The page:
There have been suggestions that low levels of vitamin D might be a factor in cognitive decline and Alzheimer's disease, but there's no proof that the lack of D is actually causing the problems.
A study published Monday doesn't prove that link, but it does find that people with low levels of vitamin D lost key thinking skills more quickly that people with enough.
The study is notable because of the diversity of the participants: 62 percent were women, 30 percent were African American 25 percent Hispanic and 41 percent white. Most earlier studies looking at cognitive decline and vitamin D were in white people.
The participants lived in California's Sacramento Valley and were mostly in their 70s when they entered the study. The researchers followed up with them for about five years, having them take annual neurological exams and neuropsychological testing at the University of California, Davis, Alzheimer's Disease Center.
Most of the 382 people in the study were low on vitamin D, tested by measuring 25-hydroxyvitamin D in the blood. One-quarter of the participants were deficient in vitamin D, and 35 percent had levels deemed insufficient. That's not a surprise; most older people are below the "adequate" level of 20 to less than 50 ng/ml, often because they're not outside much. And most of the people in the study weren't getting the recommended three servings of dairy foods daily that could help.
Also not surprising is the finding that people who are African-American or Hispanic had lower levels of vitamin D than white people. The body makes vitamin D in response to sun exposure, and having darker skin (or wearing sunscreen) reduces the amount of sunlight absorbed.
Overall, people with inadequate levels of vitamin D lost episodic memory and executive function more quickly. Vitamin D levels didn't seem to affect semantic memory or visuospatial ability, though. The results were published in JAMA Neurology.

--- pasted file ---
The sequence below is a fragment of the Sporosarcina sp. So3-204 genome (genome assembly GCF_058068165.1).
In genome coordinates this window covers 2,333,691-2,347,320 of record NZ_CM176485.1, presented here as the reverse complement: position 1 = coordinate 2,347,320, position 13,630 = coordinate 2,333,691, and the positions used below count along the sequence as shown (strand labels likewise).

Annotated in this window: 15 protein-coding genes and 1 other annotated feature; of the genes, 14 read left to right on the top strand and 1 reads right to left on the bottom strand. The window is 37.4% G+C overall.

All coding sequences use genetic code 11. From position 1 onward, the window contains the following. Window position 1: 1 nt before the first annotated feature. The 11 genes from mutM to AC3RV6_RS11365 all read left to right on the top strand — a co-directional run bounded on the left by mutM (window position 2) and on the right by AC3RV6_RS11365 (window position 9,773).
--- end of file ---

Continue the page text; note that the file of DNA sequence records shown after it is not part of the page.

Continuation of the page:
Unfortunately, there weren't enough people in the study to answer the really big question — if a person's race affected the risk of accelerated cognitive decline and it's relationship to vitamin D.
And it didn't look at whether taking vitamin D supplements could prevent decline.
But you don't have to be a professor to think it couldn't hurt.
"We're relatively cautious in how we say this," Joshua Miller, chair of the department of nutrition in the school of environmental and biological sciences at Rutgers University, said. He's the study's lead author, and worked on it while he was at the University of California, Davis.
"We always say, in consultation with your doctor we suggest that older adults have their vitamin D status measured," Miller says. "If it's low, in consultation with their doctor, they might consider taking vitamin D supplements."
He's talking about taking no more than 4,000 IU daily, which is considered the upper limit for safety. A 2014 report from the US Preventive Services Task Force found that there were few harms from treating vitamin D deficiency, though there were also inadequate evidence of any benefits for "psychosocial or physical functioning."
Miller and his colleagues hope that other researchers will do the kind of randomized controlled trials needed to find out of vitamin D supplements can stave off cognitive decline or Alzheimer's.